Plan C

Plan A was going pretty well. Nobody’s life is perfect, but we didn’t have a lot to complain about. After five years in the USA, we were back in Costa Rica’s endless summer, working our butts off and surfing. Making decent money, having a good time, riding around on the motorcycle, chilling in our hammocks. Something like that is worth aspiring to. That was Plan A, and it was a really good plan.

In Plan A, there are two of us, and we live in Costa Rica.

Then, two months ago, Plan A crumbled in a major earthquake. Pio wasn’t feeling well. Medical tests revealed a malignant stomach tumor that had metastasized to his liver—and had already made a wreck of it. It is impossible to guess how long all of this was going on without giving any indication except for disturbing premonitions that I refused to listen to, because, how can you tell a premonition from paranoia? (And what do you do about it anyway? Say to your perfectly-healthy husband, “Honey I think there’s something wrong with you?” Probably not.) We got on a plane and came to Italy. Things were sliding quickly down a slippery slope.

So I had to wrap my head around Plan B. In Plan B, there’s only one of us. It’s me, and I am a widow. The doctors wouldn’t say anything more than, “This is very advanced,” and “It’s a shame you’re so young.” For about 6 weeks, I worked on that one. Slowly. In very small increments. One dreadful piece of the puzzle at a time. Just because you think about something doesn’t mean it will happen. But it doesn’t do you any good to refuse to think about the possibilities. So I went there. And sat with that for a while.

I have something to say about Plan B. If you haven’t thought about this before, here’s the newsflash:  in general, women live longer than men. Most of us will become widows. Sooner or later. Tumors aside, there was always every chance that Plan B was going to follow Plan A. I’m not being morbid–I’m being observant. Part of me said I knew that someday this was going to happen, and another part answered that I didn’t expect it NOW.

And then the slide down the slippery slope suddenly slowed. So Plan A is still lying in ruins, while Plan B is also indefinitely delayed, thank God.

Which brings us to Plan C.

Plan C is better than Plan B, because there are two of us. But one of us is sick, so it’s not a happy plan like Plan A. It has happy days, though. It has happy moments. It has scary ones and sad ones too because the ghost of Plan B has been introduced to the scene and stands quietly in the corners. In Plan A, you decide things together. In Plan B, you decide them all yourself. Plan C has some of each. In Plan A, you get to do what you want with your life. In Plan B, you do what you want with what’s left of your life (if you can think of anything). In plan C, you stay in Milan and wonder what’s going to happen to you, how long you’re going to have to stay there. You don’t know if it will be for months or for years, and you don’t know which of the other two Plans this Plan C is going to give way to.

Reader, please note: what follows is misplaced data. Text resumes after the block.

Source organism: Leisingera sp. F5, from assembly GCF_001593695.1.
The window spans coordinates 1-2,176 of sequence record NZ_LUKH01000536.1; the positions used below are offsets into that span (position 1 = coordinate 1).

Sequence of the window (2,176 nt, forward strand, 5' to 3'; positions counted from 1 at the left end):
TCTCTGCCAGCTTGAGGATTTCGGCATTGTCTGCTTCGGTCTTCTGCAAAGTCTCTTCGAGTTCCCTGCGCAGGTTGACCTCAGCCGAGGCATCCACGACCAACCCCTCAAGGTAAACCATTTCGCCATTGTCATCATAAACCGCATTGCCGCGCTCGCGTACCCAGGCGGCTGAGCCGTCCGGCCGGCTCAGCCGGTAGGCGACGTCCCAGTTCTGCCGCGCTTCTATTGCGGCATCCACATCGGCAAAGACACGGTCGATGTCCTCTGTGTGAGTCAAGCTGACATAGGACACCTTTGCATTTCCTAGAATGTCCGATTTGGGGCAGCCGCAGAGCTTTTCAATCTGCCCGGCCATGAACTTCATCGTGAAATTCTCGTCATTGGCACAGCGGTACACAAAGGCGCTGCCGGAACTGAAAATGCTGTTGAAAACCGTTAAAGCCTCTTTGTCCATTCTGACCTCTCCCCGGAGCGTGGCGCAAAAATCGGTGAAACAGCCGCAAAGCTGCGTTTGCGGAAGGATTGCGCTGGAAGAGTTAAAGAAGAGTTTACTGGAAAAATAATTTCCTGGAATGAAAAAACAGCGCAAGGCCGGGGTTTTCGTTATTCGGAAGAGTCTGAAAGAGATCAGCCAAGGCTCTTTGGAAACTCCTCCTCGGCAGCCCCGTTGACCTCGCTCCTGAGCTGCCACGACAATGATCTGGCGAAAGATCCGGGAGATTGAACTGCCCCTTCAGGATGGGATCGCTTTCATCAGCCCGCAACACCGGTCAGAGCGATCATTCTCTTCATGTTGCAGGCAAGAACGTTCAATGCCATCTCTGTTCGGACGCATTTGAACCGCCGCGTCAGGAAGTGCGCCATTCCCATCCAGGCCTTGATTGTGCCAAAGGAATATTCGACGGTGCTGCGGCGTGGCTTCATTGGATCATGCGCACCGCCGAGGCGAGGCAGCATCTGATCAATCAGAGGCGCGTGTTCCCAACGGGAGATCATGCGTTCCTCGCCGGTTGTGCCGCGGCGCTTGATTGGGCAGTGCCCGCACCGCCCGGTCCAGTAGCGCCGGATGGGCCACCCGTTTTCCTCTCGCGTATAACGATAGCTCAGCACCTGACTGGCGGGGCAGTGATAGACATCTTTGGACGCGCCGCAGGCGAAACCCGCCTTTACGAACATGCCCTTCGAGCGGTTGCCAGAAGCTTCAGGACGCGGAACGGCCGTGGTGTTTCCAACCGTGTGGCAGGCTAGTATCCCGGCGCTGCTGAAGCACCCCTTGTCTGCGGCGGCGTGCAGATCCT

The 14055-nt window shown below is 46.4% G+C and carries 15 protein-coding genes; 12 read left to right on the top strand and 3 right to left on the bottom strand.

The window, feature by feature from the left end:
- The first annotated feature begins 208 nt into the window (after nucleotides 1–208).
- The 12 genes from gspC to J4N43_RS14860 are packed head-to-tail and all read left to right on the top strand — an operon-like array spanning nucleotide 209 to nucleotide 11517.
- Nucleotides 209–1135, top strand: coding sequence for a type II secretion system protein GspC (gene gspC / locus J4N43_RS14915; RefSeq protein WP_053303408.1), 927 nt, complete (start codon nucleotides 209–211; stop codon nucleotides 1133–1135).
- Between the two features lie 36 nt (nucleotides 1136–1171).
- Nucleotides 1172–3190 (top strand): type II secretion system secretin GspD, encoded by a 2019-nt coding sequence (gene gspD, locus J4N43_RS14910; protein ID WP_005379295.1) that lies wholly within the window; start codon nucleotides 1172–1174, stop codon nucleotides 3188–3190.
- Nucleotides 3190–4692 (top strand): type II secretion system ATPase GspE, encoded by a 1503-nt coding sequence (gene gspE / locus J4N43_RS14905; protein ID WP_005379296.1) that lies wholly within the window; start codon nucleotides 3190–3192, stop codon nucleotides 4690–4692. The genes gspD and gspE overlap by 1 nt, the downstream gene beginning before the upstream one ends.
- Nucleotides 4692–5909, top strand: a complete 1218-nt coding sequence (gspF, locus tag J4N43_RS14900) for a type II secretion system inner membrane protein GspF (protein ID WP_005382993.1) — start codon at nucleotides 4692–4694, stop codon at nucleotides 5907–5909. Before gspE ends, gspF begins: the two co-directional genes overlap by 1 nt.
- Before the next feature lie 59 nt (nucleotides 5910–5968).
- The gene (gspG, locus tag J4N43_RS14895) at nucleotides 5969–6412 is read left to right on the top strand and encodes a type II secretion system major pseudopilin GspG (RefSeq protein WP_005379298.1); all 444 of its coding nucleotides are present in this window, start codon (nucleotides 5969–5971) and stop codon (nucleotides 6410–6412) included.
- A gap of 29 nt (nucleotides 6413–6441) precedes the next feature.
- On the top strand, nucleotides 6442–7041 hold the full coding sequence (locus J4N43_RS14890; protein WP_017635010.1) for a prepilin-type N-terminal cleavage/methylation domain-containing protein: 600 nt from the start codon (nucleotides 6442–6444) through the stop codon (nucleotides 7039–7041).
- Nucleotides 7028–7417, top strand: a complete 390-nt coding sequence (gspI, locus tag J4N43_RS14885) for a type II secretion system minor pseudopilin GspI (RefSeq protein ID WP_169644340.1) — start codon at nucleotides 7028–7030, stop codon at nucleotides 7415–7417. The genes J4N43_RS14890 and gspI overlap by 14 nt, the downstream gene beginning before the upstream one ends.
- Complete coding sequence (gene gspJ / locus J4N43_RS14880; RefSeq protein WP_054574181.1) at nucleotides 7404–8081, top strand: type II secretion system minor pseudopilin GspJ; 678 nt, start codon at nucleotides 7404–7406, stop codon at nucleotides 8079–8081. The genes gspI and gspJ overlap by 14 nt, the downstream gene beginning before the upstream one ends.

But you know it will be one or the other. Sometime. Whenever that is. Whatever is required of you in between.

Rainbow over Corsico, July 2017

Who Would Have Thought

Who would have thought that being tired could be a symptom of something so sinister?  It seemed so normal, especially for someone who works as hard as my husband does.  Especially in Costa Rica where it’s so hot.

Who would have thought that the pain in his shoulder wasn’t a strained muscle or a pinched nerve?  Who would have thought that it was a reflection of things going wrong in an organ that can’t feel pain–his liver?

Who would have thought?

But then pain started under the right side of rib cage, and the tiredness grew into a constant sort of pallor and an uncharacteristic exhaustion.

Who would have thought that when that ultrasound showed something that the doctor would refer to as “metastasis” in my husband’s liver, I would be the one having to lie on the floor with my feet up because of the dizzy spell that grabbed me and wouldn’t let go?

Who would have thought, or even begun to guess, how many things were silently going wrong?  But blood tests don’t lie.

Who would have thought I would find myself sitting at my desk on a Thursday afternoon, refusing tears, buying plane tickets for Italy two days later?

Not me.

But that is exactly what happened.  As an Italian citizen, his medical care will be nearly free here, and let’s not compare the doctors in Milan with the ones in Liberia.

Who would have thought that it takes 10 days to get the results of a biopsy?

Who would have thought 10 days could take so long?  When you watch your husband become weaker by the day and all you can do is smile and try to breathe, it seems like 100 years.

Who would have thought I could put on my shoes in the morning, go outside for a run, and could run 7 kilometers before I was tired enough to stop?  Not me.  I don’t even like running.  Although I like it better than waiting.

I keep reminding myself of what I wrote a few months ago about being fearless vs being brave.  Right now I am being brave.  Because I am scared to death.  I’m afraid of what might happen.  I’m afraid of what might not happen.

Who would have thought that exactly two years after my husband and I came to Italy on vacation we would be back in the same city, staying with the same brother at the same time of year, but with for the purpose of saving his life?

A month ago, he was complaining about being tired.  He thought he had dengue.  Two months ago he had a sore shoulder.  Three months ago we were getting up at dawn to go surfing.

Who would have thought life could unravel this far in two weeks?  I guess, really, all it needs is a minute.